IBM criticised heavily as US website attacks corporates that offshore jobs

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I read an article in the New York Times at the weekend. It was about a new website created to name and shame US corporate that have offshored work, amongst other things. The AFL-CIO which is a federation of unions has created a website which contains a job tracker.

You put in a post code and it tells you about the outsourcing of jobs at companies within a specified area. Here is the site.

The AFL-CIO has also done a major report about some of the damage being done by offshoring to US workers and economy. It criticises IBM in the report (see below).

Here is the "Sending Jobs Overseas: The Cost to America's Economy and Working Families" report as it is titled if you want to read it.


I will go through the report and blog about it but just for a taste of its tone, here is the first paragraph:

"Outsourcing of jobs to foreign countries is one of the great hidden economic issues of recent years. It is big business, with multinational corporations actively shifting jobs out of the United States and around the globe in search of the cheapest possible labor. But, following popular outcry against the practice in 2004, corporations have done their best to hide the details even as they expand their offshoring activities. As a result, outsourcing has by and large fallen out of the headlines."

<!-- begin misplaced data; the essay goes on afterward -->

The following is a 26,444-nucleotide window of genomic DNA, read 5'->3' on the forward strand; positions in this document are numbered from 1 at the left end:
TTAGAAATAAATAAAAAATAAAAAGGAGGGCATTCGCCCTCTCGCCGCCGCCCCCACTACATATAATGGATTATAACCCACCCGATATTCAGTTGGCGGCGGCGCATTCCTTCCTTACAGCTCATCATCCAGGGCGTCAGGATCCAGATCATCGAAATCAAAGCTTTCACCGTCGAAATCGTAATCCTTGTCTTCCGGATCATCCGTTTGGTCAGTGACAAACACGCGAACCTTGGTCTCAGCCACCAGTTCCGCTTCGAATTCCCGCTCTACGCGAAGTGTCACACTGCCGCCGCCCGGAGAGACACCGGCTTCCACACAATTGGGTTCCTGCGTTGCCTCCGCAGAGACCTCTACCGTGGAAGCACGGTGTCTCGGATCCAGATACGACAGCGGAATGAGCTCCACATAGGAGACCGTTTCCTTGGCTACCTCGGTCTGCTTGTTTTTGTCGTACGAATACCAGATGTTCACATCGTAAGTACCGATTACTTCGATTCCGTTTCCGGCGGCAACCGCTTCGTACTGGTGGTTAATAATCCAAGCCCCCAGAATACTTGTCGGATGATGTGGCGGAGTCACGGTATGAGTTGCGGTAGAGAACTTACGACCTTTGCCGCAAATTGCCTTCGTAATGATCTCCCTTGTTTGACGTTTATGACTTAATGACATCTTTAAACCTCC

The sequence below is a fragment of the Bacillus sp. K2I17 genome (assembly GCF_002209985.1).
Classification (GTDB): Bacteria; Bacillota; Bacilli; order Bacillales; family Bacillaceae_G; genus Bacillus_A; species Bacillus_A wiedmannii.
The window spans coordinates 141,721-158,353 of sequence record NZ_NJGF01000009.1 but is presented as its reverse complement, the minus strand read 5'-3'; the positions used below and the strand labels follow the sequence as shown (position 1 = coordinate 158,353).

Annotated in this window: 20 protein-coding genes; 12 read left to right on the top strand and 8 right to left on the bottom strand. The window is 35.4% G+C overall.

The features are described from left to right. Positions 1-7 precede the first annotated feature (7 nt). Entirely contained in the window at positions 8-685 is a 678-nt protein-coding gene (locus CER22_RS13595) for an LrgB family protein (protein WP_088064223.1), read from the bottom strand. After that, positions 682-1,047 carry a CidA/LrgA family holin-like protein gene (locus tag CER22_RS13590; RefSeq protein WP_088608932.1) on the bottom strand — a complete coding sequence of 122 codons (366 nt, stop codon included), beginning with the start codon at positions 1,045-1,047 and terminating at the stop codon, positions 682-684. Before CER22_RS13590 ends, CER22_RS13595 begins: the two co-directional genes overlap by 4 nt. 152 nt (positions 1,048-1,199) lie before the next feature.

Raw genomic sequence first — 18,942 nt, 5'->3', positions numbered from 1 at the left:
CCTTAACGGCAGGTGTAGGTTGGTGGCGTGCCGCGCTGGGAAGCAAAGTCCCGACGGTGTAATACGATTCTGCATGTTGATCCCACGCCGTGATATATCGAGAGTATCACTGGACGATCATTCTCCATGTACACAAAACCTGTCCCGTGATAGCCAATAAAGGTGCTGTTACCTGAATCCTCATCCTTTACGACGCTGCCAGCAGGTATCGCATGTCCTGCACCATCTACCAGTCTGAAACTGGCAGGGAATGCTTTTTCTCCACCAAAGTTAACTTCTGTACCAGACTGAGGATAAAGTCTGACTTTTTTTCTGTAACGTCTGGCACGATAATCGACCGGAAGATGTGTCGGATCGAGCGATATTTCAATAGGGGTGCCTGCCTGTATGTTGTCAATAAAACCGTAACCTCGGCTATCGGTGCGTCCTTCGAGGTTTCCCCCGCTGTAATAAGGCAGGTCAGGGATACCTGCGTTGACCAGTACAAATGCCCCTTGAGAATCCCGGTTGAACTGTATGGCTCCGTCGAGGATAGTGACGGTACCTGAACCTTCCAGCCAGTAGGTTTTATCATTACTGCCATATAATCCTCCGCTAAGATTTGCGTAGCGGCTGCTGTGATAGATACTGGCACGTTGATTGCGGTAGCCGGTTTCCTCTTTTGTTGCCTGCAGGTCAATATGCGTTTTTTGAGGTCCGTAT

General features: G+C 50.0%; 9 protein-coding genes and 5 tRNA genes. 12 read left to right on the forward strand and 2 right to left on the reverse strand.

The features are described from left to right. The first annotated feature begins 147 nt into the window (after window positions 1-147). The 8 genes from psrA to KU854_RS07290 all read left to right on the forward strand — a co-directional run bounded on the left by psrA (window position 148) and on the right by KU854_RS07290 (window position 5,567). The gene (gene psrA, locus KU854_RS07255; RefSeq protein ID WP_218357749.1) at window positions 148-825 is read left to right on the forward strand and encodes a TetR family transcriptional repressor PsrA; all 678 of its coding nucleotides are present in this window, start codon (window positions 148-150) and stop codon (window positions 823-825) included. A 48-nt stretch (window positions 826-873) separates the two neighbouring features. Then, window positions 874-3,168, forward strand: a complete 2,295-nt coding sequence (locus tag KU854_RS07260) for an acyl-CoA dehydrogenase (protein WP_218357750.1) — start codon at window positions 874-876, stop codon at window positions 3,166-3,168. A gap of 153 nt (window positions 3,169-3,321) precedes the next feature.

This is what the report says about IBM:

"IBM: Outsourcing Out of Sight

IBM has been a global leader in technology for decades. More recently, it has become a leader in the twin practices of outsourcing jobs and of hiding that activity. In 2005, IBM and its wholly owned subsidiaries reported 329,000 employees worldwide. Almost 134,000 of those workers--more than 40 percent--were located in the United States. At the end of 2009, though IBM's workforce had expanded to include almost 400,000 employees worldwide, only 105,000--just over a quarter of its entire workforce--were located in the United States. IBM is reported to now be the second largest employer in India, with 120,000 to 130,000 workers.

The movement of IBM jobs overseas is difficult to track due to the corporation's focus on secrecy in this area. Though IBM's domestic operations have shed a net total of nearly 30,000 employees since 2005, the company simply reports its nationwide total cuts, trimming smaller numbers from scattered sites to avoid triggering mass-layoff notification laws. The company no longer reports its employment numbers in geographical terms, making it difficult to discover where the company is hiring or where U.S. jobs go when taken offshore.

IBM workers whose jobs have stayed in the country have seen reduced benefits and lower pay--new facilities opening in the U.S. are paying up to $20,000 a year less than older centers paid. Meanwhile, CEO Sam Palmisano made over $21m in 2009 while cutting 10,000 U.S. jobs during the deepest recession since the Great Depression."

I blogged earlier about the fact that IBM might cut its permanent staff numbers by three quarters and contract work out. I did a more in depth article about it here if you are interested.

They could do a UK equivalent of this website. But there might be a section about how US companies are replacing UK workers with offshore resources.
 

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This page contains a single entry by Karl Flinders published on October 11, 2010 4:59 AM.

Government IT cost cutting in five big bites was the previous entry in this blog.

European Commission could open the UK's door to Indian IT workers is the next entry in this blog.

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